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Presentation is Paramount!

By June 27, 2016One Comment


Pere Borrell Escaping Criticism

“Escaping Criticism” by Pere Borrell

All too often an artist’s passion for their work wanes with its completion.  Most artists are more interested in creating artwork then they are in displaying it which can lead to the poor showing of a beautiful piece of art.

While there are many subtle and complex nuances in displaying two-dimensional artwork, there are a few basic principals that can make all the difference.  When we accept 2-D artwork at Art Central for one of our shows, we have several primary requirements:

– Clean, scratch-free glass –
Watercolors, prints, ink works, and dry medium drawings are traditionally framed behind glass to protect and display the work.  Make sure the glass you use is free of scratches or smudges that can rob the artwork of the viewer’s full attention.  Plexiglas is available as a more lightweight substitute but be aware that it is much more easily scratched than traditional glass.

– Unblemished frames –
While the modern practice of not framing oil and acrylic works is a possibility (these pieces should, however, have painted, clean sides for a finished appearance), the right frame can greatly influence the visual presence and impact of an art piece upon a wall.  Make sure your frame is clean and free of dents and scratches.  Many dings and dents occur while transporting a framed work to its showing; remember to transport your work in a way that prevents the frame from rubbing or hitting hard surfaces.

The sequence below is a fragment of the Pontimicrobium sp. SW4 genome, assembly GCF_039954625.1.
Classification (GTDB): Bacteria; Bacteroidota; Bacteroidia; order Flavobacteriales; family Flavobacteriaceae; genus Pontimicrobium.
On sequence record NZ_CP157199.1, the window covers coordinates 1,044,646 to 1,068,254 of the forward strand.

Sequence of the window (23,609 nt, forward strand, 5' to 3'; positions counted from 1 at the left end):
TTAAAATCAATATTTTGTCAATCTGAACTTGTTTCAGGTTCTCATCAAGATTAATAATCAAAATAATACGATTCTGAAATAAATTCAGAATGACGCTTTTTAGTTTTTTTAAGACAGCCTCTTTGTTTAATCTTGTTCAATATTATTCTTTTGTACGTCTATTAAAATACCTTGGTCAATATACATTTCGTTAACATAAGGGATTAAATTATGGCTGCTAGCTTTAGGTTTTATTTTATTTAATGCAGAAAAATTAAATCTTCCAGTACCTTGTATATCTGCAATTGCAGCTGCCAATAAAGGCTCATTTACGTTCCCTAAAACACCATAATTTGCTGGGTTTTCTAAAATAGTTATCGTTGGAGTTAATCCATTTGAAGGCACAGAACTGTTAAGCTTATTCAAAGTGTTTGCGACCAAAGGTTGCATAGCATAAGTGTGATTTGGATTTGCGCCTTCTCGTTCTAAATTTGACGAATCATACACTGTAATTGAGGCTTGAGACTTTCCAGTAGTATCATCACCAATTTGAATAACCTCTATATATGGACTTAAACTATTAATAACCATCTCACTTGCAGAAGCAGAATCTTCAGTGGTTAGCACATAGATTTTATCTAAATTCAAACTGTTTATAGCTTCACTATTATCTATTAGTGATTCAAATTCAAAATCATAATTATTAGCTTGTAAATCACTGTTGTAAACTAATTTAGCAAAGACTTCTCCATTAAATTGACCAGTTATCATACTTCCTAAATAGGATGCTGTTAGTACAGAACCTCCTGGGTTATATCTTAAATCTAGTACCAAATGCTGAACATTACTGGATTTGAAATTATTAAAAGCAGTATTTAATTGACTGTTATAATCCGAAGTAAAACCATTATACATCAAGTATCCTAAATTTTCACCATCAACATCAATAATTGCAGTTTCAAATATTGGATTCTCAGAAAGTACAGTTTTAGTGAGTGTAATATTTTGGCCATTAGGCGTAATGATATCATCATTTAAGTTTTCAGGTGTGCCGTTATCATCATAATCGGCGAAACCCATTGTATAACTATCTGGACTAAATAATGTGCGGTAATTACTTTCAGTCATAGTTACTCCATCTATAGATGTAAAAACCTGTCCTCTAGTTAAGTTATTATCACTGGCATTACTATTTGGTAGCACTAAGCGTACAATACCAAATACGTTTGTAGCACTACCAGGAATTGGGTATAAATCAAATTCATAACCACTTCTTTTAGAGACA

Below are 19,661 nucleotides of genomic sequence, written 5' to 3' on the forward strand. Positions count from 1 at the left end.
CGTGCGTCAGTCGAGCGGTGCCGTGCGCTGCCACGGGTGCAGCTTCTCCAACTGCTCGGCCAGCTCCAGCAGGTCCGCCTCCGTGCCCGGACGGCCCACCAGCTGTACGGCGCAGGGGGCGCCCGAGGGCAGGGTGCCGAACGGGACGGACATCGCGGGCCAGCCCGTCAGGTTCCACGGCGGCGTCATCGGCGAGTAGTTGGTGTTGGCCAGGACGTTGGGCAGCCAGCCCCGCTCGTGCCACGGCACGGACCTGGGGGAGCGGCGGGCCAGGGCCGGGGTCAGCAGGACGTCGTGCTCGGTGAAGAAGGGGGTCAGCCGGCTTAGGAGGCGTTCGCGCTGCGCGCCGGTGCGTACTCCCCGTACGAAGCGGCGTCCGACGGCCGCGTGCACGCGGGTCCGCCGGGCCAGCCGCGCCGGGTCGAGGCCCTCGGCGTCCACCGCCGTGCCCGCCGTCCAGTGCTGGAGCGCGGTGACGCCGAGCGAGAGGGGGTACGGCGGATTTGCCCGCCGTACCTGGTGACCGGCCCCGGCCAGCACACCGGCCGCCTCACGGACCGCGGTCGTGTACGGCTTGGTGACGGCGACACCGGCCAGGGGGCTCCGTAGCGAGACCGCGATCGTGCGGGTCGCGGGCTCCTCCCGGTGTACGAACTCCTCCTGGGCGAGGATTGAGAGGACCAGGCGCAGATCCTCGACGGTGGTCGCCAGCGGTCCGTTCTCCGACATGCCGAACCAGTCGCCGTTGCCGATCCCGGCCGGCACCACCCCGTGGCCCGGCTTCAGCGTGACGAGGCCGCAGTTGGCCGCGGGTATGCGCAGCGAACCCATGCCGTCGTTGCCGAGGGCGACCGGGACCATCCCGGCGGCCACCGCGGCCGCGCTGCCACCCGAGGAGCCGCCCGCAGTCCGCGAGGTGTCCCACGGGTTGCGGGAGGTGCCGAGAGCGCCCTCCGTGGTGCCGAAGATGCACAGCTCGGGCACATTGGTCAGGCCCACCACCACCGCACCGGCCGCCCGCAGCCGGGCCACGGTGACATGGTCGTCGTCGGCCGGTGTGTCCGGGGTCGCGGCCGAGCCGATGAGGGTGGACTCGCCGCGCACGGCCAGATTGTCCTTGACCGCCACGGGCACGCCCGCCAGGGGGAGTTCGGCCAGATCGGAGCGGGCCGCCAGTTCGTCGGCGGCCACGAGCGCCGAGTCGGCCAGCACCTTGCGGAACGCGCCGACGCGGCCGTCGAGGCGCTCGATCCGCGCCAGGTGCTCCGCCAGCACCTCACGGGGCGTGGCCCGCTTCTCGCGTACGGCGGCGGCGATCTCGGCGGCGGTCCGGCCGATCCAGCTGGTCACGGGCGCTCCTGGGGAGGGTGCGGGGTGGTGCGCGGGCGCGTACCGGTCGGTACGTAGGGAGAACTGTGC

– Well cut, precise matboard –
Make sure your matboard is smudge-free and cut properly.  Matting can not only add flair to artwork, but it also serves to keep the art from touching the glass in the frame.  Matting prints or smaller pieces and putting them in clear bags for display in print bins is also popular.  (Make sure your clear bags – called sleeves – are clean and unwrinkled.)  At Art Central we do not want artwork in sleeves to have the price on the front.  A small neat pricing sticker on the back of the sleeve is the norm.

– Work is ready to hang –
Depending on where you are going to be displaying work, a specific kind of hanger may be required.  Research beforehand so you can have your work ready upon arrival.  Art Central requires the use of D-Rings; a versatile and simple hanging method.  D-Rings are attached by screws directly into the back of wooden frame (or the stretcher bars of a canvas), then hanging wire is strung between them.

Of course there is a plethora of insights and opinions on the subject.  Check out these links, and seek out other references, to better make decisions on how to display your artwork.

Muddy Colors

Artists Network

Framing 4 Yourself


DIY Photography

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